One of the strongest arguments in favour of educating boys and girls separately is the discovery of the fact that there are considerable biological differences in the ways that male and female brains function and therefore learn.

 It seems obvious, but even something as basic as the classroom environment can have a profound effect on learning. Research has indicated that something as simple as climate can have an impact; girls learn better when classroom temperature is warm, while boys perform better in cooler classrooms. If that’s true, then the temperature in a single-sex classroom could be set to optimize the learning of either male or female students. Similarly, the type of resources we use to teach can be gender specific. From an academic perspective, co-educational schools give students the opportunity to experience and adjust to different learning styles. Boys and girls can learn from each other’s approaches and learn to collaborate, each bringing their style to bear in working for common goals. This is claimed as an important learning opportunity by advocates of coeducation. For years we have been trying to reduce the inequality between men and women in terms of career choice. In co-educational schools, I think we have a better chance of achieving this.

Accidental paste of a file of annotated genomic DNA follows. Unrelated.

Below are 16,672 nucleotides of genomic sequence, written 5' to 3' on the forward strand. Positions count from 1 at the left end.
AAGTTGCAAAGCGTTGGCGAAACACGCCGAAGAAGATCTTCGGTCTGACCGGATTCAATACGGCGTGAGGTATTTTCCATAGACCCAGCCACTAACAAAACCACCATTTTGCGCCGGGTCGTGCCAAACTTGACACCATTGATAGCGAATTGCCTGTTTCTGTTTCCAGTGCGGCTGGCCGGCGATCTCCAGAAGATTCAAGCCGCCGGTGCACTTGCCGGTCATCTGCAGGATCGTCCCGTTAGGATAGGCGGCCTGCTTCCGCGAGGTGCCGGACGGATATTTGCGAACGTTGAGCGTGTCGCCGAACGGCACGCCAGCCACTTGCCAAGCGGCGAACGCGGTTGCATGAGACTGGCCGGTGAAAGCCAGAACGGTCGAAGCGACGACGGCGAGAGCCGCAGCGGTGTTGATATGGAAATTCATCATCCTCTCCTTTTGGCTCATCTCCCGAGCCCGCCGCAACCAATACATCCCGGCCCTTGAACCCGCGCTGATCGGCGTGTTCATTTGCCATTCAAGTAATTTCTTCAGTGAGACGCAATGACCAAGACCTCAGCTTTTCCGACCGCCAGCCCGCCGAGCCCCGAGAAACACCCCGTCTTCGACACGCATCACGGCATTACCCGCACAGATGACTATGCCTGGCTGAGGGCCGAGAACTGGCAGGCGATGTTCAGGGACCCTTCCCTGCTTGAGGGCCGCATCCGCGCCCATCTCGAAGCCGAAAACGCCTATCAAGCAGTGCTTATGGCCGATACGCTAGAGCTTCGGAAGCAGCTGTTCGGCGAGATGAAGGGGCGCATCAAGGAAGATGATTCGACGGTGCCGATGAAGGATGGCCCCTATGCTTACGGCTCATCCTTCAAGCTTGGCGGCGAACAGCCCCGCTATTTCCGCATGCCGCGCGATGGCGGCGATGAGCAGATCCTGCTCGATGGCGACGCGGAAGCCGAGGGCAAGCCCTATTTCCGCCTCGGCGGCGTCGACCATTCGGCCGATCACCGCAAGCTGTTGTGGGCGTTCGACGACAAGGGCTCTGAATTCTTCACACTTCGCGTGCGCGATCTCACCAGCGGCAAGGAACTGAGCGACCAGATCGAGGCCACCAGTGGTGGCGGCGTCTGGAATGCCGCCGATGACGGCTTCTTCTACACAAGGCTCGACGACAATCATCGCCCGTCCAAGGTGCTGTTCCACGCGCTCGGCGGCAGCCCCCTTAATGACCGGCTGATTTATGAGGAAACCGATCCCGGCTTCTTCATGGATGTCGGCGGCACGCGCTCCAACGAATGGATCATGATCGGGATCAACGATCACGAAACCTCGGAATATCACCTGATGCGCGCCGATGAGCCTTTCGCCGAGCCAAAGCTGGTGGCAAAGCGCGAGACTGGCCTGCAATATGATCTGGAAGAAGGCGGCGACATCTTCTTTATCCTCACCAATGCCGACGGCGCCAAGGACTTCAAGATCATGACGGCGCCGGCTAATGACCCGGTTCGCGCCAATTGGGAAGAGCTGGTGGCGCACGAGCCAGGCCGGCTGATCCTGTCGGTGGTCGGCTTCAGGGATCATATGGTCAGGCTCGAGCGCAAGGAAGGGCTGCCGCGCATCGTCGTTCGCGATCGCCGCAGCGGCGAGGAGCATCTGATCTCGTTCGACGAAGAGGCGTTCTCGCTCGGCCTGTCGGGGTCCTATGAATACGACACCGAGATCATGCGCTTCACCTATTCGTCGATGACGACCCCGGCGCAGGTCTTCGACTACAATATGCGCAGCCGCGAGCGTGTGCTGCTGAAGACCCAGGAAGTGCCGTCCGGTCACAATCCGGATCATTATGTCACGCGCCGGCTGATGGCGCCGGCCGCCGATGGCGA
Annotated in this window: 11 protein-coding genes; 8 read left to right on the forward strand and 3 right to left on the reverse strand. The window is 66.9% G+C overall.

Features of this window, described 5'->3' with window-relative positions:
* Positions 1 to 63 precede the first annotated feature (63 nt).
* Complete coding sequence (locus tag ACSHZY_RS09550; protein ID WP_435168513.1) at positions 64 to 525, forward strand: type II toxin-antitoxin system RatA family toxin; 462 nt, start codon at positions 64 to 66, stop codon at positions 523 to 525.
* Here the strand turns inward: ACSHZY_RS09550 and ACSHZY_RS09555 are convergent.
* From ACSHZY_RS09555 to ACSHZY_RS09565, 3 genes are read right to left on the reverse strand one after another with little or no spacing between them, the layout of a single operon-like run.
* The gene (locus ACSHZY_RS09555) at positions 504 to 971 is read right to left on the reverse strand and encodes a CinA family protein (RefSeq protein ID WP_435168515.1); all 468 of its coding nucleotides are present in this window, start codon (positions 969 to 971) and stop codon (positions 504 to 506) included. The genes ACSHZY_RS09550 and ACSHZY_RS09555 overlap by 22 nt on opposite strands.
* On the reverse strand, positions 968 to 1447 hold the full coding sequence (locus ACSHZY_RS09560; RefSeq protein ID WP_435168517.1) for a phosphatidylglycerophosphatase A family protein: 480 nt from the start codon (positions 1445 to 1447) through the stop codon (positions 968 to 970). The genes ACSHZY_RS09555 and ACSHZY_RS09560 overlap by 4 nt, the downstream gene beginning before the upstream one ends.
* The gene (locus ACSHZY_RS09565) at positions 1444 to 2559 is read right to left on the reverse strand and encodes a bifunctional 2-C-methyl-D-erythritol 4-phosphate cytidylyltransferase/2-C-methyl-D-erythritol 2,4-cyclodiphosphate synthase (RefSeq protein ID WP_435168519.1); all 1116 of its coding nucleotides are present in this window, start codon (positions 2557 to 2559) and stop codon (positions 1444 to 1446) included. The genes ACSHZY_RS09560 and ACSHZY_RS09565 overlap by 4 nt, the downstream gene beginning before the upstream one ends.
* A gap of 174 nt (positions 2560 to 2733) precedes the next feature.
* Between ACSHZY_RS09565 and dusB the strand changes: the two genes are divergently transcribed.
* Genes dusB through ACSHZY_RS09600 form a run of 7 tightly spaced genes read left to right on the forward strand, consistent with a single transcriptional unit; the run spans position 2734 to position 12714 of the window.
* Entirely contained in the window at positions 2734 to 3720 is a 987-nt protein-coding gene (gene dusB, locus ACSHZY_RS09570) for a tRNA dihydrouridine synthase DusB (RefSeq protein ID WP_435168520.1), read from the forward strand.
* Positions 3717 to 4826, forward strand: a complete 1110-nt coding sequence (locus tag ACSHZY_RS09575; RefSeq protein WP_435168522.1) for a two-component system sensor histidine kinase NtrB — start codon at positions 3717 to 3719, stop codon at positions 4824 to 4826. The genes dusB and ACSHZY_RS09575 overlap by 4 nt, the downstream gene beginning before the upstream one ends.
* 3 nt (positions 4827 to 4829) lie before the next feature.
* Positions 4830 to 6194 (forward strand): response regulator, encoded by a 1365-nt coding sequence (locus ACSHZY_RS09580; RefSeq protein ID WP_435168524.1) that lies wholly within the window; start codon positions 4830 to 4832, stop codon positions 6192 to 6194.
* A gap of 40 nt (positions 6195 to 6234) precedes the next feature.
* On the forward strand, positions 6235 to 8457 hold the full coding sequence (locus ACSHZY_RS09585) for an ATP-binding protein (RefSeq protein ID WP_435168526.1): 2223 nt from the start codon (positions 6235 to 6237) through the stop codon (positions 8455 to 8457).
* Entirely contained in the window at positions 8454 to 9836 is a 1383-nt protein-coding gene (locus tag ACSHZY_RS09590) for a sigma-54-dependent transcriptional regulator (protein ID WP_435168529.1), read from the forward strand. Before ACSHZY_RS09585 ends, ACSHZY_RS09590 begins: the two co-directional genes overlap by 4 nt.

Boys generally prefer to learn kinaesthetically, preferring physical lessons rather than sitting at a desk. On the other hand, many girls prefer the more traditional visual and oral learning methods, both of which are easier to deliver in our state education system. This can often mean we are better serving our female pupils to the detriment of boys who, parents could easily feel, are having certain learning needs neglected.

In the same vein, there is an argument that single-sex education can broaden the educational prospects for both girls and boys. This is based on the assumption that co-ed schools may have a tendency to reinforce gender stereotypes whilst single sex schools can take steps to break them down. From a curriculum point of view, this may reduce the inequalities between male and female achievement in certain areas, for example, if girls no longer need to compete with boys in a male-dominated subject such as maths, they may find it less off-putting. Equally, boys may be more comfortable with the traditionally feminine subjects like English. Indeed, there is evidence that boys and girls who have been educated in single-sex environments have a stronger preference for subjects that are stereotypically aligned with the opposite sex. We, as teachers, are often as guilty of stereotyping as anyone; we somehow automatically expect girls to like writing and boys like doing sums. It’s not uncommon to find teachers who treat girls differently from boys in maths, science, and practically-based subjects, giving them less attention and fewer learning opportunities. This kind of favouritism is impossible in a single-sex classroom, but how can we increase interest and motivation if this is the case?